Friday, 8 May 2009

Dear Mr Onions...

I have many weaknesses (I'm a bloke) and one of them is cricket. It was the only game I played when I was younger that I was any good at in an average sort of way. The weakness lies in not being able to turn away from the television when a test match is on. I can live without television I suspect, but I would miss the sound of leather on willow on the big screen. This opening gambit is just a link to the subject of the day (don't say in four words what you can say in a paragraph) which is surnames. England hero on his debut Graham Onions took five wickets in his maiden innings as a bowler and will have his name written in the Lord's hall of fame for all to see for a very long time.

"I became a great runner because if you're a kid in Leeds and your name is Sebastian, you've got to be a great runner." Sebastian Coe, Athlete

Graham doesn't use an alternative of how to say the name of the faithful
British favourite vegetable - the onion. He could use the pronunciation 'Oh - nye - ons,' but he is proud of his name. If he was bullied because of it when he was a child, he is surely sticking his tongue out at his detractors now - answering them with his abilities while representing his country at the highest level.

I was trying to think of some good Yorkshire names that I grew up with at a time when the population was less transient - didn't need to move around because jobs were plentiful and local. I can remember that in the early sixties if you didn't stay in your home town, you moved for a better job or stayed in your university town, or joined the armed forces or met a loved one and moved away to marry. Up here we tend to be a bit parochial. How about '
Backhouse' as a good Yorkshire name, and I always imagined 'Arkwright' was local to us - and memories of Ronnie Barker's formidable shopkeeper; sadly such a Yorkshire sounding name hails from our rivals in Lancashire. 'Wasling' was a common one where I came from in East Yorkshire with the top three names: Smith, Green and Roberts. Thwaite is another local to Yorkshire.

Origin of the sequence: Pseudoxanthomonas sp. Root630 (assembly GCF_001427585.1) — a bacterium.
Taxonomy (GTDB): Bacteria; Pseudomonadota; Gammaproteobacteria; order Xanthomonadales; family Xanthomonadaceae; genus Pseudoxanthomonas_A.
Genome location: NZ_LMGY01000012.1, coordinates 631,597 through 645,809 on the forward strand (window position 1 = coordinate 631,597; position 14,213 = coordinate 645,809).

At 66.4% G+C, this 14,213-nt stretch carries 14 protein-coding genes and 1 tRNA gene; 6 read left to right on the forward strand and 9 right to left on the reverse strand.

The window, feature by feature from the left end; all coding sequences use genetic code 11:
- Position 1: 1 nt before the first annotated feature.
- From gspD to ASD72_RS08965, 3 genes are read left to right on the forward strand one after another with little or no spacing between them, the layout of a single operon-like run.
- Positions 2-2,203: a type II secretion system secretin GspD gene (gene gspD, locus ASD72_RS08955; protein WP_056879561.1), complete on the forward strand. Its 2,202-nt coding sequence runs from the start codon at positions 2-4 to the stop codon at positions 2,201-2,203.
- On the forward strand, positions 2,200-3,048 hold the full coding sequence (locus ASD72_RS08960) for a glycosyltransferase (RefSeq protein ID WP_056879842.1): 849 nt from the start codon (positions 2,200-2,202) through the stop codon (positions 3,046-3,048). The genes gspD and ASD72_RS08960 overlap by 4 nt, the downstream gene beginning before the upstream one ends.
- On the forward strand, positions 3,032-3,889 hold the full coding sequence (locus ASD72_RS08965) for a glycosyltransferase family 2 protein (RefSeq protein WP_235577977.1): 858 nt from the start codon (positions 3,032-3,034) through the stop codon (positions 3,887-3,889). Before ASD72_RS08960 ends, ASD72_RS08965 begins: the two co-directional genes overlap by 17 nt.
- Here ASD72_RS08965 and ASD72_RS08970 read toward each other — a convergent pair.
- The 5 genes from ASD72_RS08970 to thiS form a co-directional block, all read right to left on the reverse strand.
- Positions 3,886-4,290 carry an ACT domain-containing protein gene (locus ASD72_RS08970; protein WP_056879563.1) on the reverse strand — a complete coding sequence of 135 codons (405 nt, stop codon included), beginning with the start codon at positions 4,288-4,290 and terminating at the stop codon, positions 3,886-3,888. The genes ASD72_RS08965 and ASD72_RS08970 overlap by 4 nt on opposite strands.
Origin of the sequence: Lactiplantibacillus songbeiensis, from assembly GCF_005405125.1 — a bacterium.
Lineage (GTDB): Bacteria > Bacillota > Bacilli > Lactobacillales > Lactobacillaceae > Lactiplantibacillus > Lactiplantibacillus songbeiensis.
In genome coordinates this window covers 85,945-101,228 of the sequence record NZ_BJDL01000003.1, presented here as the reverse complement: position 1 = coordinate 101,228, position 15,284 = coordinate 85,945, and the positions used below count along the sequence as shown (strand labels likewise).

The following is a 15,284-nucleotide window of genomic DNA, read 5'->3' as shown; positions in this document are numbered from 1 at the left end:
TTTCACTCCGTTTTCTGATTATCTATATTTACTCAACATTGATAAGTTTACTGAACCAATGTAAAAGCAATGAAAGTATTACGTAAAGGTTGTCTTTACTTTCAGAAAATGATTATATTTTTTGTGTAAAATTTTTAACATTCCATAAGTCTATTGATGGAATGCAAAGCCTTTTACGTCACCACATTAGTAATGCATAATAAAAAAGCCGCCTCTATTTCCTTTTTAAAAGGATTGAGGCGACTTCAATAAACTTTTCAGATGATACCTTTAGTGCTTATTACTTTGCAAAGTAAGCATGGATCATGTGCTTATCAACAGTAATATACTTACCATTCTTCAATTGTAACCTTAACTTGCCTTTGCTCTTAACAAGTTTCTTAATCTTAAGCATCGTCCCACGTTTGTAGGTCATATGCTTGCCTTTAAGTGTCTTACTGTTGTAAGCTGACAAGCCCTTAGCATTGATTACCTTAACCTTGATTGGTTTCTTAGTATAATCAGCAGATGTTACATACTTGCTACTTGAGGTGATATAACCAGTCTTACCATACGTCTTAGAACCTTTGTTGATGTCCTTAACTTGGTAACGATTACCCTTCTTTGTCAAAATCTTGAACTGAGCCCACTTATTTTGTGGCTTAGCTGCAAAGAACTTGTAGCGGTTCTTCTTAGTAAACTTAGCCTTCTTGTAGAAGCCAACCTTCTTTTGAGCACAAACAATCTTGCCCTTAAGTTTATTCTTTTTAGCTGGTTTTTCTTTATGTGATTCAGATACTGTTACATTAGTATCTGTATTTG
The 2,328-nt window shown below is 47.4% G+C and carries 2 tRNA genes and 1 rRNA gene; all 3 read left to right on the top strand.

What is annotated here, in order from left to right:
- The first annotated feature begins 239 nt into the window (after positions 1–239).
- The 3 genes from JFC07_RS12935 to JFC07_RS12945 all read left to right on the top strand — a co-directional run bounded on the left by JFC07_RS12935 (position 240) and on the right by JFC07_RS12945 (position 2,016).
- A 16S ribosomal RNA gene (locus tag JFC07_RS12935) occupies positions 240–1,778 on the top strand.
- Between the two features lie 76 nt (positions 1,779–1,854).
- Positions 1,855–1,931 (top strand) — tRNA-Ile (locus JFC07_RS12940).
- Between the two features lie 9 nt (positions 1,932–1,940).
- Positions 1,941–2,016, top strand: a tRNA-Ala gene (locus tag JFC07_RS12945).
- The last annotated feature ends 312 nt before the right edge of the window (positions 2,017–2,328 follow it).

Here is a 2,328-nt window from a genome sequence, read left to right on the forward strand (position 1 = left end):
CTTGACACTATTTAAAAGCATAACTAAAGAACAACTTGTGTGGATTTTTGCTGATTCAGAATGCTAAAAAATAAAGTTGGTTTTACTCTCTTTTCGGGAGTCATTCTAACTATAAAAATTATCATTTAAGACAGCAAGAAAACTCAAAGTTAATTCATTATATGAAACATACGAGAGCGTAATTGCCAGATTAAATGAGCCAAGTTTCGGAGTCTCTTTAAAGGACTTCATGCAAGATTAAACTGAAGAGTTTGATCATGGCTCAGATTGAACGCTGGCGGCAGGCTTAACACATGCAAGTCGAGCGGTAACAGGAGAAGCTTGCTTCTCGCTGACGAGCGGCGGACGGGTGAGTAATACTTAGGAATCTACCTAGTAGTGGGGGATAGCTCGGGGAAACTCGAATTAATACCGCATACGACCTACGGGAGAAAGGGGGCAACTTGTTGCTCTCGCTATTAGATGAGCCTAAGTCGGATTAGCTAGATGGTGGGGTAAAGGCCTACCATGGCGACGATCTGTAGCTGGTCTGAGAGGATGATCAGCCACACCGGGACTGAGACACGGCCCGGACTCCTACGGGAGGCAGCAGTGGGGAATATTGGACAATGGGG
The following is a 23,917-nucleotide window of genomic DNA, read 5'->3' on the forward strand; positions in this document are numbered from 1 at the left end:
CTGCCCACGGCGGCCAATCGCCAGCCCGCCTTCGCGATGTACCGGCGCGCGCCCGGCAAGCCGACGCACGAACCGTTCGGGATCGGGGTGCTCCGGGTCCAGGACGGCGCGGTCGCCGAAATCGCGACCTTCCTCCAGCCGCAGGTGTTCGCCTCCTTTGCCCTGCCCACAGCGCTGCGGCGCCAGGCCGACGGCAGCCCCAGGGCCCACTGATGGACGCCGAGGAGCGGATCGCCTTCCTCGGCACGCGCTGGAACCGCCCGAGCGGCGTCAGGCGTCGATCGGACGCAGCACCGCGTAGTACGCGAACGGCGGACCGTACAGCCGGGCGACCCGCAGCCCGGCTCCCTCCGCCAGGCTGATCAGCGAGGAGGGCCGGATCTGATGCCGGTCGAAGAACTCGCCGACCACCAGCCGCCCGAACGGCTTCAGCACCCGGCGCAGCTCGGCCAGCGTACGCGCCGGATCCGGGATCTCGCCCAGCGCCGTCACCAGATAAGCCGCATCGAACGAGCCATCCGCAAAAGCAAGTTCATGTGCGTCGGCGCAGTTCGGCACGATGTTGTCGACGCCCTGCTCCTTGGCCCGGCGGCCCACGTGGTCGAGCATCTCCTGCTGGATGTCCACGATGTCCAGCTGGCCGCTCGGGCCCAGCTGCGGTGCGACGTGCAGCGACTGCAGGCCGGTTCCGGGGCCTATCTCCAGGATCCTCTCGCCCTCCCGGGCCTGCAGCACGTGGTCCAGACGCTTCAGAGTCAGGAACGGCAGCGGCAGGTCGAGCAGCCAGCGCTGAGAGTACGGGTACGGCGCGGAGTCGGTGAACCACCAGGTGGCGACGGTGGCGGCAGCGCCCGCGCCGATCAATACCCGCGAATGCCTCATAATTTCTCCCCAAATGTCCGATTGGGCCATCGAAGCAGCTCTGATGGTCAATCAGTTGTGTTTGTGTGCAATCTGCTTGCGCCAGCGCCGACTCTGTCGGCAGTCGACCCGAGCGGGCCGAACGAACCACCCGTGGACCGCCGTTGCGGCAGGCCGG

I was always told there all surnames derived from four sources: place where you came from; occupation; 'son of'; and nicknames. I used to do loads of family history transcriptions of old parish registers onto computer and I remember some corkers: How about one woman I recorded who was a single mother in the eighteenth century called 'Whalebelly'. 'Smellie' was another common one and 'Death,' often written De'ath and pronounced 'Dee- ath,' was not unusual.

Would you be interested to know that according to one quality daily paper, traditional surnames are disappearing as people change unpopular surnames and some of the most popular in Britain today are Chinese.

Ah well the weekend is upon us dear reader of blogs. Nothing too exciting planned outside because the weather is not forecast to be decent, but I have acquired a second hand treadmill to help with the diet (I could never eat a whole on all at once), so I'll no doubt end up exhausted and something will end up getting sprained no doubt. I'll have to warm up like a premiership footballer; I saw Chelsea's
Drogba do something different this week after his team's defeat at Stamford Bridge - I'll go and find a referee and swear at him while waving my hands excitedly - that should do it! If I did, I'd deserve to be locked up - so did Drogba!

Legendary Liverpool FC manager Bill Shankly once said to a player in answer to a question about how to perform in front of goal, "Look, if you're in the penalty area son and aren't quite sure what to do with the ball, just stick it in their net and we'll discuss your options later." Wise man.

Have a great weekend,

Chat Soon,


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